Starring: Samuel L Jackson, Christian Bale, Vanessa L. Williams, Jeffrey Wright, Busta Rhymes

John Singleton

Writing credits: Richard Price, John Singleton, Shane Salerno
Distributor: Paramount Pictures * 98 minutes
Rated: R for strong violence and language
  (USA 2000)

There's a glossy veneer that seems to coat every scene in SHAFT, the new John Singleton reimagination of the 1970's blaxploitation classic. It's not just that the current version has a (much) larger budget, or that it has a 21st-century social context in which to operate; there's a different state of mind permeating the current incarnation of Harlem's smoothest, most debonaire detective. Shaft, once a trash-talkin' bad mutha (hush yo mouth), has been overhauled and remade as an innuendo-laden action hero for the new generation.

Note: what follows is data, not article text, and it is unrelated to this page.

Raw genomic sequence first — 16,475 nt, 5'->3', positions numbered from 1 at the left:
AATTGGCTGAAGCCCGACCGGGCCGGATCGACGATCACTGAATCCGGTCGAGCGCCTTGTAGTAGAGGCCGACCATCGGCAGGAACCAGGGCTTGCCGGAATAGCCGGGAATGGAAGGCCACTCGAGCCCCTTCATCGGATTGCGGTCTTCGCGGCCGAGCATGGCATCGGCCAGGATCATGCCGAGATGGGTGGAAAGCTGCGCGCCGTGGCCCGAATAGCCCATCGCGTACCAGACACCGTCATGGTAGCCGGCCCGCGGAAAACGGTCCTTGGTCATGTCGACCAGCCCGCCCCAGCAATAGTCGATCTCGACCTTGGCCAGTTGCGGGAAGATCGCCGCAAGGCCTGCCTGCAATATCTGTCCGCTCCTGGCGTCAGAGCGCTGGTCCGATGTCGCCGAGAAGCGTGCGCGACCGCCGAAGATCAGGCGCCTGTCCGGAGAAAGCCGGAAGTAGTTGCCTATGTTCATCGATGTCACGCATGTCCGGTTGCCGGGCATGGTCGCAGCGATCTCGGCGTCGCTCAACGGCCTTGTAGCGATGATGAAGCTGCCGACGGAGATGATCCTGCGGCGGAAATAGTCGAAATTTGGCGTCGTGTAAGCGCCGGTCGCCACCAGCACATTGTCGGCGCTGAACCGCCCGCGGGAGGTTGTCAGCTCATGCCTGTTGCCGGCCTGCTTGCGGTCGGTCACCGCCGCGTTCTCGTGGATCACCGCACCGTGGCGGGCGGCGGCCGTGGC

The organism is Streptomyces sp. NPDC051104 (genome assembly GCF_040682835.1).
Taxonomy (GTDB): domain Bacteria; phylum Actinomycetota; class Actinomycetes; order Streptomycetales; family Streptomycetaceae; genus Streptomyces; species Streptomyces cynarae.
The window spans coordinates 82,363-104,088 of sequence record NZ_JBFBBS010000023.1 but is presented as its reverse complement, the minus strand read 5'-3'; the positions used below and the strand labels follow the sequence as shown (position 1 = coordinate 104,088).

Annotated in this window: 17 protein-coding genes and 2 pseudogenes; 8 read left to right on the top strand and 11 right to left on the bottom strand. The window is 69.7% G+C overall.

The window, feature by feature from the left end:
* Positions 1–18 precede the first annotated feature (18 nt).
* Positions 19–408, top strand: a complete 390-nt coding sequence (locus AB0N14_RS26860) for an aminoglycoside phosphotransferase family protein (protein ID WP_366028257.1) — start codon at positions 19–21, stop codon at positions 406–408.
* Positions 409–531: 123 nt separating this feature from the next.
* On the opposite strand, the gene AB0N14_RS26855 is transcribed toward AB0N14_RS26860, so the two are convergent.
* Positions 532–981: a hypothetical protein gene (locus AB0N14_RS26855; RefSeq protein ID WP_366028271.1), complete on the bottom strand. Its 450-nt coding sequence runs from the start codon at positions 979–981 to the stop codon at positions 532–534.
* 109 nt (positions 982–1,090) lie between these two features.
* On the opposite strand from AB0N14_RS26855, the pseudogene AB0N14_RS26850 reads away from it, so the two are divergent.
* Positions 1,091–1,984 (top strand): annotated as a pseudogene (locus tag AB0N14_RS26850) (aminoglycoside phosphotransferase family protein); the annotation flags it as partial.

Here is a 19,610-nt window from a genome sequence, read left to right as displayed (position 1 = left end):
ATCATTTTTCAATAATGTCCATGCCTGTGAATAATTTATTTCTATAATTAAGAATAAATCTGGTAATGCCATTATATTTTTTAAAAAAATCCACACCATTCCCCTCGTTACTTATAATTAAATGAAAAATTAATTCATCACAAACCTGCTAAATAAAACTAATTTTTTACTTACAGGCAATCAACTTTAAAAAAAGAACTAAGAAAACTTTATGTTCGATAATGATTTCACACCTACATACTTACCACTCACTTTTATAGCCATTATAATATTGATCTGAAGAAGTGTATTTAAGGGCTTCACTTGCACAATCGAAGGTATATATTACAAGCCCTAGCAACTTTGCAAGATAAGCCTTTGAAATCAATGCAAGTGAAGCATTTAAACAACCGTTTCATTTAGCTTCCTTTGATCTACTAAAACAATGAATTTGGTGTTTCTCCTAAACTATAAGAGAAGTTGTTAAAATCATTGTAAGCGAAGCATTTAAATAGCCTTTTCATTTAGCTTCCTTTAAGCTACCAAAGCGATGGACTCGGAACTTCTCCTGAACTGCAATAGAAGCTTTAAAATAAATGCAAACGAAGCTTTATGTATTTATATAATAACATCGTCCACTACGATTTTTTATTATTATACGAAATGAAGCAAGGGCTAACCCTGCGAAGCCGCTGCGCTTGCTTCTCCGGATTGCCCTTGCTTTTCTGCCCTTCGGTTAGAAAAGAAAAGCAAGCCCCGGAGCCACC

Unlike James Bond, who deftly made the transition from a politically-incorrect past to a modern (if amusingly backwards-thinking) antihero, Singleton's vision of SHAFT removes most of the particulars that made the original character so unique. Gone are the scores of women being seduced. Gone is the questionable private investigator career (he's a cop now, at least part-time). Gone, in fact, is Harlem and the black community Shaft was a part of. Shaft's multicultural world now has Latino sidekicks played by African-American actors. (On the hero side, there's Vanessa L. Williams as Carmen Velasquez; for the villains, there's Jeffrey Wright playing "Peoples" Hernandez.) Additionally, it seems that white people have conquered Shaft's universe in the last 25 years: his bosses, his co-workers, his crooked friends (Dan Hedaya), his damsel in distress (Toni Collette), and his archenemy (Christian Bale) are white. The only African-Americans Shaft knows, it seems, are criminal informants of a surprising number and his faithful driver, Rasaan (Busta Rhymes).